In my early days as an art market reporter, London’s most powerful dealer in modern art, Leslie Waddington, told me that, in his view, the most important 20th century European artist, after Picasso, Leger and Miro was Jean Dubuffet.
The French artist’s early work in painting and sculpture is showcased at the New York-based gallery this month
It seems that when Jean Dubuffet is mentioned, it's almost always in the context of Outsider art, a field that he helped define and promote and that is currently enjoying a surge of interest. But Dubuffet was a major artist in his own right, and an ehxibition opening this month at Acquavella Galleries in New York aims to put the focus back on the man himself and his subversive creativity.
Jean Dubuffet at Acquavella
If you're feeling down on you art career, read a little about Jean Dubuffet and take comfort. A French wine seller until he was 40, the artist didn't even show his work until he was 45, yet he became one of the more unique stars of the Modernist era. He began by championing the work of children and teh clinically insane in exhibitions he curated, but later began emulating these works as a sort of anti-social aesthetic study, if you will. This survey, which was organized by Detroit Institute of Arts' curator Mark Rosenthal, focuses on Dubuffet's first forays into art making and will draw works from the Met and the Guggenheim, as well as a slew of private collections. It's the first survey of his early work in over 20 years, so you might want to stop by.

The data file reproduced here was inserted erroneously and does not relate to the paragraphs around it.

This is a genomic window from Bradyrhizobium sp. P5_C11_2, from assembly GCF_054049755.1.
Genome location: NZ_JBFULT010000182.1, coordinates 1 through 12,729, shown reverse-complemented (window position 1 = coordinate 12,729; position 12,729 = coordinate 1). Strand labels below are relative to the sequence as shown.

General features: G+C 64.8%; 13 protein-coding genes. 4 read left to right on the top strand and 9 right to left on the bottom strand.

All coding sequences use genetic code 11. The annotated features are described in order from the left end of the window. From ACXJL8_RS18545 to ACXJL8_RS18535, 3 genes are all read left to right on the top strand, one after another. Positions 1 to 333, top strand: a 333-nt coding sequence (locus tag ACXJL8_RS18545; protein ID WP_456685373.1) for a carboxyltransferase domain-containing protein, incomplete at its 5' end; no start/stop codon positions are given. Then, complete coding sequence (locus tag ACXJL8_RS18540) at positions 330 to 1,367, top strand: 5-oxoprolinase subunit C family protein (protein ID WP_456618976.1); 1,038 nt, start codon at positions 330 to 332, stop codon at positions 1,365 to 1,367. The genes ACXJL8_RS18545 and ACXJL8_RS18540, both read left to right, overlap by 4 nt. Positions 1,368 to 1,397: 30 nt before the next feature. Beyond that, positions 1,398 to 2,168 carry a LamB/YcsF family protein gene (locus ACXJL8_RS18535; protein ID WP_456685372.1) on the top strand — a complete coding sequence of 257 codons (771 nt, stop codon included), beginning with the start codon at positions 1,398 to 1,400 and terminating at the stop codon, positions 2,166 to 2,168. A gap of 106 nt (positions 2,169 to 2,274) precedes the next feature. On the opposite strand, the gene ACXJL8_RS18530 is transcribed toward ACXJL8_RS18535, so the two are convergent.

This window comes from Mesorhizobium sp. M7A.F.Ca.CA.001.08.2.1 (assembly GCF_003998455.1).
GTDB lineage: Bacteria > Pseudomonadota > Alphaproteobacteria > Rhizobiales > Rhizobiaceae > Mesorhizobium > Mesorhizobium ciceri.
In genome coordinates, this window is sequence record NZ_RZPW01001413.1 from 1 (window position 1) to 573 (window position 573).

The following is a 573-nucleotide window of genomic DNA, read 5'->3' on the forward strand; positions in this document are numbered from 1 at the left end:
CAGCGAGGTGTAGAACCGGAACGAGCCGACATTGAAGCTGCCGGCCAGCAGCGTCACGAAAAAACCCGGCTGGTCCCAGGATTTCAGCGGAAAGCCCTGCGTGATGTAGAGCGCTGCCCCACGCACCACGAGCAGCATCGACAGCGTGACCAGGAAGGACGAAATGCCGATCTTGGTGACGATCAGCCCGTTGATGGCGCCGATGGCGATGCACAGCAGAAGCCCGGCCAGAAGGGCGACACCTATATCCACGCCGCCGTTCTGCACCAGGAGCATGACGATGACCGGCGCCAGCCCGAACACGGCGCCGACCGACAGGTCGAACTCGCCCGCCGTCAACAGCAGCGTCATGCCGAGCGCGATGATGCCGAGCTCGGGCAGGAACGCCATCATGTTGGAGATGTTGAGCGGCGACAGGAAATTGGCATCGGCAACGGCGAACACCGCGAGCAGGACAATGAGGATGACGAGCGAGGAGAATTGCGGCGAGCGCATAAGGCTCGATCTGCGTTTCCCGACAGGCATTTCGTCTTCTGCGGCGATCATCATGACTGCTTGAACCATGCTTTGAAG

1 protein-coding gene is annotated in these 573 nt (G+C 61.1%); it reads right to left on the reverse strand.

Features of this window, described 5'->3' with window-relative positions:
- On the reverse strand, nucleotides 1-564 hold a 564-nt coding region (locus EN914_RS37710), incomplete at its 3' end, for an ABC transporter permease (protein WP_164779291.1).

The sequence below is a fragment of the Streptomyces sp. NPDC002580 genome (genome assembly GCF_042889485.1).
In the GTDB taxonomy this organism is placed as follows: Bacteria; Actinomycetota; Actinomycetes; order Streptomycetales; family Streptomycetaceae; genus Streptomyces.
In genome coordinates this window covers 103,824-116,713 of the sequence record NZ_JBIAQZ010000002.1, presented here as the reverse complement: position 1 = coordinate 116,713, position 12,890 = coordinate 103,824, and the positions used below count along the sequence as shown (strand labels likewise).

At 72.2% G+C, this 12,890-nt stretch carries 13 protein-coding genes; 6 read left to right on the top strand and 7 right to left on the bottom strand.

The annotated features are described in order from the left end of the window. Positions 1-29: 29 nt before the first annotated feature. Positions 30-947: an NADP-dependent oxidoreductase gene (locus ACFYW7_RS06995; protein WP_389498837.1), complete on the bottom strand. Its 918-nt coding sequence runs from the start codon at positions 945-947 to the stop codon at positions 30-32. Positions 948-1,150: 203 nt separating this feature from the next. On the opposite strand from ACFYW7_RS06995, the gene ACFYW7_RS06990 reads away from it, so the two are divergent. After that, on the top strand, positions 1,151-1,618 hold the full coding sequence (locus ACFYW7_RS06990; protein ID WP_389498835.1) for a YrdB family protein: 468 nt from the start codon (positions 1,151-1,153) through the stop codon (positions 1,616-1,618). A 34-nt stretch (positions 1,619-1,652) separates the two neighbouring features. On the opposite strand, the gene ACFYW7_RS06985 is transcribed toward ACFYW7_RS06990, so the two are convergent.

Jean Dubuffet is not necessarily the hottest artist around; in fact, his colorful oil painting “Cote Chipote” failed to sell at Christie’s in November, despite a relatively low estimate of $9 million to $12 million
But the artist and sculptor, who died in 1985, remains one of the most important postwar artists of the 20th century — often grouped with Giacometti and Bacon — and is perhaps best known for founding Art Brut, an early outsider art movement.
Now the Acquavella Gallery has decided to devote both floors of its Upper East Side townhouse — as well as a hardcover catalog — to a monographic show on Dubuffet that will open April 15.
“A lot of people don’t realize how good he is,” said Mark Rosenthal, an independent curator who is organizing the show. “We’re hoping this will change that.”
“Every curator’s interested in who’s not being looked at, who ought to be looked at,” added Mr. Rosenthal, who has served as head of 20th-century art at the National Gallery in Washington and at the Philadelphia Museum of Art.
Featuring Dubuffet’s work between 1943 and 1959, the show includes loans from private collections as well as museums like the Met, the Museum of Modern Art and the Guggenheim.
The gallery has mounted shows on other 20th-century artists — Picasso, Matisse, Miró, Léger — but never Dubuffet, though it has sold close to 100 of his pieces.
“The moment is so right for Dubuffet,” said Nicholas Acquavella, an owner of the gallery. “We will see so many young artists with their jaws dropped to see stuff they’ve only seen in textbooks. He’s so relevant to what’s happening today.”
Dubuffet was famous for his materiality — where Rauschenberg worked with trash, Dubuffet used earth.
“He’s the opposite of an artist who settled on a technique,” Mr. Acquavella said. “He was constantly recreating the process.”